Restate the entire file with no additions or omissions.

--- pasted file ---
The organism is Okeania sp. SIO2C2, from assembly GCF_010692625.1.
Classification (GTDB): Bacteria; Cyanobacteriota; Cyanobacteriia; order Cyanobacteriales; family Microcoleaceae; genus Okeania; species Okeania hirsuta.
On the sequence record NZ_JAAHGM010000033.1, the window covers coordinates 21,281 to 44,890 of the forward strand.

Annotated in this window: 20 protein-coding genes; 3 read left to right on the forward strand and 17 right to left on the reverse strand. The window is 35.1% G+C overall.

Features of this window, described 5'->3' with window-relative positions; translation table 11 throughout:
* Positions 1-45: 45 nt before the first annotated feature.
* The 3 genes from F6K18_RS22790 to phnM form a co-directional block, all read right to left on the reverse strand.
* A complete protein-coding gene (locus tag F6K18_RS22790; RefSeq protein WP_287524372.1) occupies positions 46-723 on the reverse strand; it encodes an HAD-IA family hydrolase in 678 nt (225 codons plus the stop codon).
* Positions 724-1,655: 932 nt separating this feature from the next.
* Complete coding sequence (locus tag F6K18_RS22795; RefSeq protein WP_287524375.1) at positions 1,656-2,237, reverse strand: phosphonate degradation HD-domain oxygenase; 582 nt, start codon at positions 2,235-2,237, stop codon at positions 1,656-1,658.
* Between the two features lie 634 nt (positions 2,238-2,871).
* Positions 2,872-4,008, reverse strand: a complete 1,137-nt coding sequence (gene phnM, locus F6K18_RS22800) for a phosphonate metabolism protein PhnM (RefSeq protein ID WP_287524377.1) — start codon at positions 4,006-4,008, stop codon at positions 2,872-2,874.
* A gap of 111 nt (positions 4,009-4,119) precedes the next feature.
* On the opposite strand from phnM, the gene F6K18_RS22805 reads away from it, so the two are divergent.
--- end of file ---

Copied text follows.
The organism is Okeania sp. SIO2C2, from assembly GCF_010692625.1.
Classification (GTDB): Bacteria; Cyanobacteriota; Cyanobacteriia; order Cyanobacteriales; family Microcoleaceae; genus Okeania; species Okeania hirsuta.
On the sequence record NZ_JAAHGM010000033.1, the window covers coordinates 21,281 to 44,890 of the forward strand.

Annotated in this window: 20 protein-coding genes; 3 read left to right on the forward strand and 17 right to left on the reverse strand. The window is 35.1% G+C overall.

Features of this window, described 5'->3' with window-relative positions; translation table 11 throughout:
* Positions 1-45: 45 nt before the first annotated feature.
* The 3 genes from F6K18_RS22790 to phnM form a co-directional block, all read right to left on the reverse strand.
* A complete protein-coding gene (locus tag F6K18_RS22790; RefSeq protein WP_287524372.1) occupies positions 46-723 on the reverse strand; it encodes an HAD-IA family hydrolase in 678 nt (225 codons plus the stop codon).
* Positions 724-1,655: 932 nt separating this feature from the next.
* Complete coding sequence (locus tag F6K18_RS22795; RefSeq protein WP_287524375.1) at positions 1,656-2,237, reverse strand: phosphonate degradation HD-domain oxygenase; 582 nt, start codon at positions 2,235-2,237, stop codon at positions 1,656-1,658.
* Between the two features lie 634 nt (positions 2,238-2,871).
* Positions 2,872-4,008, reverse strand: a complete 1,137-nt coding sequence (gene phnM, locus F6K18_RS22800) for a phosphonate metabolism protein PhnM (RefSeq protein ID WP_287524377.1) — start codon at positions 4,006-4,008, stop codon at positions 2,872-2,874.
* A gap of 111 nt (positions 4,009-4,119) precedes the next feature.
* On the opposite strand from phnM, the gene F6K18_RS22805 reads away from it, so the two are divergent.